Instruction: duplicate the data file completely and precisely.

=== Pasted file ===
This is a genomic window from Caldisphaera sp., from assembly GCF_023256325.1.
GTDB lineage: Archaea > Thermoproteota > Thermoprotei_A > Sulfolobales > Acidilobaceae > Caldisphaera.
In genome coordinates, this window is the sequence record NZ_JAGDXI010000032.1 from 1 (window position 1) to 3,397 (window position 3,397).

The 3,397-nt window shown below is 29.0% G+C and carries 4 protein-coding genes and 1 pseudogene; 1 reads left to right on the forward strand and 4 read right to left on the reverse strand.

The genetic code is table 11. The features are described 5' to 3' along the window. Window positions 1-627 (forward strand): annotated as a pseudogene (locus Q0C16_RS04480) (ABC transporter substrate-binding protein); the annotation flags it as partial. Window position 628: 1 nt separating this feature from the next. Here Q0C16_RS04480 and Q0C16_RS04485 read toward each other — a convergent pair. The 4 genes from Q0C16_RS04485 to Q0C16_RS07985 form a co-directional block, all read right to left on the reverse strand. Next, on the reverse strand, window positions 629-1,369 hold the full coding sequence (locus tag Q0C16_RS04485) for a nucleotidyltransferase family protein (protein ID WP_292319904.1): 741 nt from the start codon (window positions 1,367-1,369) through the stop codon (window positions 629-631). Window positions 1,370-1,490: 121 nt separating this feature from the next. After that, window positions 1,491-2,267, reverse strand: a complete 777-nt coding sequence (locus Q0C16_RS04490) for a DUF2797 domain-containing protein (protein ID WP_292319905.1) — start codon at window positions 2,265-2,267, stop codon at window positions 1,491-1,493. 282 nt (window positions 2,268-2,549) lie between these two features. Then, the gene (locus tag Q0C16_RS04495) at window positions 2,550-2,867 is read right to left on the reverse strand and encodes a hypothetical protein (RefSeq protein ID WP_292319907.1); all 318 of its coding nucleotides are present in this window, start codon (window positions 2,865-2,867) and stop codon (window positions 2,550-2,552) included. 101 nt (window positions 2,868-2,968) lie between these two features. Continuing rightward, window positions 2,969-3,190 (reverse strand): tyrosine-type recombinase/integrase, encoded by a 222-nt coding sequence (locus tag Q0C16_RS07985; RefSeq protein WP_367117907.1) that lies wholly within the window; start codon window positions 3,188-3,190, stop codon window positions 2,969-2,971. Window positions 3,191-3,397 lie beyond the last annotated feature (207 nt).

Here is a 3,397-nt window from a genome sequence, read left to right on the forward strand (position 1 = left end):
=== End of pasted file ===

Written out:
This is a genomic window from Caldisphaera sp., from assembly GCF_023256325.1.
GTDB lineage: Archaea > Thermoproteota > Thermoprotei_A > Sulfolobales > Acidilobaceae > Caldisphaera.
In genome coordinates, this window is the sequence record NZ_JAGDXI010000032.1 from 1 (window position 1) to 3,397 (window position 3,397).

The 3,397-nt window shown below is 29.0% G+C and carries 4 protein-coding genes and 1 pseudogene; 1 reads left to right on the forward strand and 4 read right to left on the reverse strand.

The genetic code is table 11. The features are described 5' to 3' along the window. Window positions 1-627 (forward strand): annotated as a pseudogene (locus Q0C16_RS04480) (ABC transporter substrate-binding protein); the annotation flags it as partial. Window position 628: 1 nt separating this feature from the next. Here Q0C16_RS04480 and Q0C16_RS04485 read toward each other — a convergent pair. The 4 genes from Q0C16_RS04485 to Q0C16_RS07985 form a co-directional block, all read right to left on the reverse strand. Next, on the reverse strand, window positions 629-1,369 hold the full coding sequence (locus tag Q0C16_RS04485) for a nucleotidyltransferase family protein (protein ID WP_292319904.1): 741 nt from the start codon (window positions 1,367-1,369) through the stop codon (window positions 629-631). Window positions 1,370-1,490: 121 nt separating this feature from the next. After that, window positions 1,491-2,267, reverse strand: a complete 777-nt coding sequence (locus Q0C16_RS04490) for a DUF2797 domain-containing protein (protein ID WP_292319905.1) — start codon at window positions 2,265-2,267, stop codon at window positions 1,491-1,493. 282 nt (window positions 2,268-2,549) lie between these two features. Then, the gene (locus tag Q0C16_RS04495) at window positions 2,550-2,867 is read right to left on the reverse strand and encodes a hypothetical protein (RefSeq protein ID WP_292319907.1); all 318 of its coding nucleotides are present in this window, start codon (window positions 2,865-2,867) and stop codon (window positions 2,550-2,552) included. 101 nt (window positions 2,868-2,968) lie between these two features. Continuing rightward, window positions 2,969-3,190 (reverse strand): tyrosine-type recombinase/integrase, encoded by a 222-nt coding sequence (locus tag Q0C16_RS07985; RefSeq protein WP_367117907.1) that lies wholly within the window; start codon window positions 3,188-3,190, stop codon window positions 2,969-2,971. Window positions 3,191-3,397 lie beyond the last annotated feature (207 nt).

Here is a 3,397-nt window from a genome sequence, read left to right on the forward strand (position 1 = left end):